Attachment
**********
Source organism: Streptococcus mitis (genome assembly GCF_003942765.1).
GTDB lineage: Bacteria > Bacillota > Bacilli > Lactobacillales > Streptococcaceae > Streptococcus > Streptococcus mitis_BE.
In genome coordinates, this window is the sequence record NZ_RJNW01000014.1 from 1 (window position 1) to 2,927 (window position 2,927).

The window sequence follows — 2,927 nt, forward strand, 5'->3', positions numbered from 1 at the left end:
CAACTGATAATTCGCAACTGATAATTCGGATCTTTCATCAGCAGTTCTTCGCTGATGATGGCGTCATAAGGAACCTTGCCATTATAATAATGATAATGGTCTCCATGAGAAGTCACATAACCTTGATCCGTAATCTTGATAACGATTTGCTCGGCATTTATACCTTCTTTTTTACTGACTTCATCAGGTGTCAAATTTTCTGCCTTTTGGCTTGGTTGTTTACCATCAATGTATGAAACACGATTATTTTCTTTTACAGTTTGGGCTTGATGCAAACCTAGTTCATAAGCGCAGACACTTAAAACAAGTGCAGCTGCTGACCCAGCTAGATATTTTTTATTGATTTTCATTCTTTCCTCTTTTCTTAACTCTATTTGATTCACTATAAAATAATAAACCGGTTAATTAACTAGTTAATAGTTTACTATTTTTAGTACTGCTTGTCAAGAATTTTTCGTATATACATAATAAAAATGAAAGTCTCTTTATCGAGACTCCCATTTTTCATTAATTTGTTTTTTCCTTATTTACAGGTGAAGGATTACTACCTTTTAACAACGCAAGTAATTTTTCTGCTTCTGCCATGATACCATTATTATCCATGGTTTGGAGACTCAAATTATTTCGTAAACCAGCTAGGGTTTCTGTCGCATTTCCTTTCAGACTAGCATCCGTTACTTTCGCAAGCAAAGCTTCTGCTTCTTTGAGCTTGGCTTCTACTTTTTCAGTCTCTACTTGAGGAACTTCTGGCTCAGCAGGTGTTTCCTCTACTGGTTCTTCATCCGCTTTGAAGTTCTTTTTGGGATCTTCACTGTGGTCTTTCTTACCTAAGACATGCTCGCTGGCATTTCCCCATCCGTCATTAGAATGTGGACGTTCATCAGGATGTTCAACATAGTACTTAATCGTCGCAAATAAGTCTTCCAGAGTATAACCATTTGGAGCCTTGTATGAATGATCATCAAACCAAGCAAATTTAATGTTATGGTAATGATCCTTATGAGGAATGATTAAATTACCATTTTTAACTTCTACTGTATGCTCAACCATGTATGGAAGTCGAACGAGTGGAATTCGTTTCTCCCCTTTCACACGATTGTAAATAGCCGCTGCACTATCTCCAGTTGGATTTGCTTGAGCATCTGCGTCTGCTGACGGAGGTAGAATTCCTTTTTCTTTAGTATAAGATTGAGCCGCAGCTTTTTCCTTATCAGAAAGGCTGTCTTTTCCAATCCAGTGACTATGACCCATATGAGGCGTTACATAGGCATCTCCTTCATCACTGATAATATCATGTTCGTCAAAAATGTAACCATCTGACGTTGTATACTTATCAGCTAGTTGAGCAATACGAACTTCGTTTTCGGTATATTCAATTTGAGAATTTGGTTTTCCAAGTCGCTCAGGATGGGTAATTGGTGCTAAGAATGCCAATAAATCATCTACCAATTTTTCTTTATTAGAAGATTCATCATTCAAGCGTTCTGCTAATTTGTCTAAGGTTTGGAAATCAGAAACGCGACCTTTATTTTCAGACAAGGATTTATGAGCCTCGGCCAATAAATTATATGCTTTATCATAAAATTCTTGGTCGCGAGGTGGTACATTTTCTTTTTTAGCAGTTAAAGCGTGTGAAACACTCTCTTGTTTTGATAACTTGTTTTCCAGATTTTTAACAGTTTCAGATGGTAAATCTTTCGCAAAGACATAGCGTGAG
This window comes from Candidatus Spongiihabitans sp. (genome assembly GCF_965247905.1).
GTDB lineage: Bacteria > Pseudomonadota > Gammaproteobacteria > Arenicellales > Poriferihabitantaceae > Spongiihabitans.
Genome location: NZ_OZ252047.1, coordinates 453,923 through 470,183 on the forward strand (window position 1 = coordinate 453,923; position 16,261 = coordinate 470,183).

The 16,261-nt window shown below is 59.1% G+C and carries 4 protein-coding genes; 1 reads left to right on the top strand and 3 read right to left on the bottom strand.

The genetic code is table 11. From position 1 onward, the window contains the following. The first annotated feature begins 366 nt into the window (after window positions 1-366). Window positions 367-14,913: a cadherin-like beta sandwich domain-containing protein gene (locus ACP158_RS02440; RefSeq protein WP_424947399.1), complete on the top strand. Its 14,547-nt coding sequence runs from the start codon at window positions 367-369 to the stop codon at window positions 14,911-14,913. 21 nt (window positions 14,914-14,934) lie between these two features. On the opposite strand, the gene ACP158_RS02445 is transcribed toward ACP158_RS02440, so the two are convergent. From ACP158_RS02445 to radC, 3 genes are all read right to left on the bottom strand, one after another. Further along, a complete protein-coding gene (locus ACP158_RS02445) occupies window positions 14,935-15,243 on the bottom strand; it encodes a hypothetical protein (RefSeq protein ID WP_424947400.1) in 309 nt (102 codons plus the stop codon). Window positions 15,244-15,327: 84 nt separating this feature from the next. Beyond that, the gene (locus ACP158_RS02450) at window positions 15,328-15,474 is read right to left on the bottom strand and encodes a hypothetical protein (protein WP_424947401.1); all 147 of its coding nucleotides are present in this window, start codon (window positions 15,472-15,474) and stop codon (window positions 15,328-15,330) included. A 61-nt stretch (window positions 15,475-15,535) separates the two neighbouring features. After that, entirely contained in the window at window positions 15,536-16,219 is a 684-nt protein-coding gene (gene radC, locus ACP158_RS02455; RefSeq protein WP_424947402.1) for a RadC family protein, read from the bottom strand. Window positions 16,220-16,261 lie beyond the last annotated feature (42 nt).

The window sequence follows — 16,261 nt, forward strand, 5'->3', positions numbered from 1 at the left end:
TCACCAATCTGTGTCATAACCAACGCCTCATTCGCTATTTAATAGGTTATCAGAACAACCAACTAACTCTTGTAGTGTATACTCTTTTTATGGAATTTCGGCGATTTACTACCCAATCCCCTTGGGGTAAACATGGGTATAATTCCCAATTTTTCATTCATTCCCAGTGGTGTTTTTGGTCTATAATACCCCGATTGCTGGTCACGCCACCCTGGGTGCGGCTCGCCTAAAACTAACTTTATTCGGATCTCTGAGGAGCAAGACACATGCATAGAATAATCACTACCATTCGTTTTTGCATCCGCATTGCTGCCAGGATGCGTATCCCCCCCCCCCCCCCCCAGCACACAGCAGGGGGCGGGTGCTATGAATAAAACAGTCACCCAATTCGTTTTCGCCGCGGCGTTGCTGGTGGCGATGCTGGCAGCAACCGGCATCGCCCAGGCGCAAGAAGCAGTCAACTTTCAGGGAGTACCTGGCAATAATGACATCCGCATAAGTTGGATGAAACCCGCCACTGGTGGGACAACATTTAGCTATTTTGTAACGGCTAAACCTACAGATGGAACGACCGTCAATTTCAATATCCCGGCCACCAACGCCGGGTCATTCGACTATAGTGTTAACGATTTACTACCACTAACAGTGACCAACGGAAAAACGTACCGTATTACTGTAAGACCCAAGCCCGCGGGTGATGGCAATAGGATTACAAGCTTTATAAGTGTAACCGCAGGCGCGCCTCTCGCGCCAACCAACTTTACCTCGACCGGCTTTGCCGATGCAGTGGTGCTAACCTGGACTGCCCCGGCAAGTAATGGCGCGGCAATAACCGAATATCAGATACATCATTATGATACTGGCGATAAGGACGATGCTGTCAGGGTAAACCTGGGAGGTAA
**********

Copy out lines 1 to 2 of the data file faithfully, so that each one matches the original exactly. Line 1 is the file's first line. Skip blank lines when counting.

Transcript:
Source organism: Streptococcus mitis (genome assembly GCF_003942765.1).
GTDB lineage: Bacteria > Bacillota > Bacilli > Lactobacillales > Streptococcaceae > Streptococcus > Streptococcus mitis_BE.